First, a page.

The founder of the Maratha Kingdom, Chhatrapati Shivaji Maharaj, was one of the most sharp-witted, bravest, and sensible rulers in our country known for his military tactics and strategies on the battlefield. With endless victory stories, he was born to be a natural leader and fighter on 19th February 1630 in the famous Shivneri Fort to Jijabai and Shahji Bhonsle, who was a 17th-century Indian military leader and a high official in Bijapur court.
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Upholding the Swarajya values and Maratha heritage, Shivaji established his name in history with his remarkable administrative and war skills during fighting against the Mughals. As per many historians, all those military strategies adopted by Shivaji can be used to fight against modern terrorism. And why not? The whole world knows his guerrilla war tactics. Also, he successfully fought against the commanders of Adil Shah, i.e. Afzal Khan, by using his innovative war tactics.
In this blog, we will learn how his military war tactics made him one of the greatest emperors of Bharat. Take a look:
Chhatrapati Shivaji realised at a very young age that one must be familiar with the geography of his kingdom before getting involved in a fight with the enemy. Getting extensive and in-depth knowledge of the battlefield was one of his famous Maratha war techniques. He knew every mountain, river, valley, hillock, fort etc., within the Deccan area. No wonder people called him a “mountain rat” due to his remarkable attentiveness to the geography of his land.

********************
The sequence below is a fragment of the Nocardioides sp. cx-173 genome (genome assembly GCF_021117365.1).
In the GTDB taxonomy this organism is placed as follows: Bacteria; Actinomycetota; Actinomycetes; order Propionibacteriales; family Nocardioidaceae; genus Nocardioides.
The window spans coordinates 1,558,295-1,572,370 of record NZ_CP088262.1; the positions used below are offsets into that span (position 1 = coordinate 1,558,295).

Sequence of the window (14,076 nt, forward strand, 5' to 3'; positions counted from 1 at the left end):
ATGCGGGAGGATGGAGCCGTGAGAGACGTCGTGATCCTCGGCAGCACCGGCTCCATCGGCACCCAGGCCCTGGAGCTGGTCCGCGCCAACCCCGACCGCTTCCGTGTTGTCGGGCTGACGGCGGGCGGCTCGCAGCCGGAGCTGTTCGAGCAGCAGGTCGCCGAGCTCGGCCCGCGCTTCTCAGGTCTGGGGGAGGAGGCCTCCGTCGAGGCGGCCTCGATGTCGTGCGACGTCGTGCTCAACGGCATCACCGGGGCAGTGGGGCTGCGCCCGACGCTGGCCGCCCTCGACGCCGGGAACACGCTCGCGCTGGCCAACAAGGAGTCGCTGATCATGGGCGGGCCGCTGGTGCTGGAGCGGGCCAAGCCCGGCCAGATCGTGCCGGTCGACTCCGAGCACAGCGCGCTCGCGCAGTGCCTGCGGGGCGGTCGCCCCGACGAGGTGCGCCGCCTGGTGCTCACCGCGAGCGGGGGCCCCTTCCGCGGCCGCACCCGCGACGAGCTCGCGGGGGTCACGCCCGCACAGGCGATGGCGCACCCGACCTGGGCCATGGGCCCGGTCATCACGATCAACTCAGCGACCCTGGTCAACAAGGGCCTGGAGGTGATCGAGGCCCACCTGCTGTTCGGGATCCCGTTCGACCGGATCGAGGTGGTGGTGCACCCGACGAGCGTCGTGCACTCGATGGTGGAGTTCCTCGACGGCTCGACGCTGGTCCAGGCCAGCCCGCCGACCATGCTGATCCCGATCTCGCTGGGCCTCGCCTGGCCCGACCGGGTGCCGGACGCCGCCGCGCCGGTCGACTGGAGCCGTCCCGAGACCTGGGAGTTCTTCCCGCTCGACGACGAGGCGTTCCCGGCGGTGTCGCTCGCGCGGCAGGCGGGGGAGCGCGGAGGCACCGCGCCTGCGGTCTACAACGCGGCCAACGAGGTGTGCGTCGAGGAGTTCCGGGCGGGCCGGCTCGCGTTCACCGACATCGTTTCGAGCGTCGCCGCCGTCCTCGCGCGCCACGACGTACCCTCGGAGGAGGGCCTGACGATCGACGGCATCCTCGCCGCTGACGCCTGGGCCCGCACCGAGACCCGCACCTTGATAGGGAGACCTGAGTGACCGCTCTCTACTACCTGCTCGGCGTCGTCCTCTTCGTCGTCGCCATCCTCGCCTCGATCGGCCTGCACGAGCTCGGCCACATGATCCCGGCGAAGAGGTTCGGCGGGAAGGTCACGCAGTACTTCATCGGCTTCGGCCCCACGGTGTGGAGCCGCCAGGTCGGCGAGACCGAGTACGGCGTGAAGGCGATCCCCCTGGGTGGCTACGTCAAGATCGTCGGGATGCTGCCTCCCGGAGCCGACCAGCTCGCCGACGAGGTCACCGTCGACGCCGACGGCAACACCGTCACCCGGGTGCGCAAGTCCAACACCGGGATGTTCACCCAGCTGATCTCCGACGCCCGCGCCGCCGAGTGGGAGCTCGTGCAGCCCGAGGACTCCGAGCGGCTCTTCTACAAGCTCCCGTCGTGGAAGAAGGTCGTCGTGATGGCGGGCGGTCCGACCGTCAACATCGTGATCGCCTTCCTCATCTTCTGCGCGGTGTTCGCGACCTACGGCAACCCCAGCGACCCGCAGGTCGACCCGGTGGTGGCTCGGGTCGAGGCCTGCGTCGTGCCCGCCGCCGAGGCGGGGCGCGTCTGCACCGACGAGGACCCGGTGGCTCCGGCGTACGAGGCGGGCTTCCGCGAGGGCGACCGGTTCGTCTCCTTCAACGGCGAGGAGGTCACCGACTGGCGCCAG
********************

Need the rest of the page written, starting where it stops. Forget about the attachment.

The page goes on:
After returning to Pune, he quickly thoroughly explored the mountains and forest areas with the assistance of locals who were aware of the surroundings from an early age. This exploration wasn't just about getting familiarised with the local geography; it helped him get a loyal group of followers and supporters who believed in him and his ideologies regarding Swarajya.
A brilliant example of the victorious application of guerrilla warfare tactics was set by the Maratha king Shivaji in the battle of Umberkhind.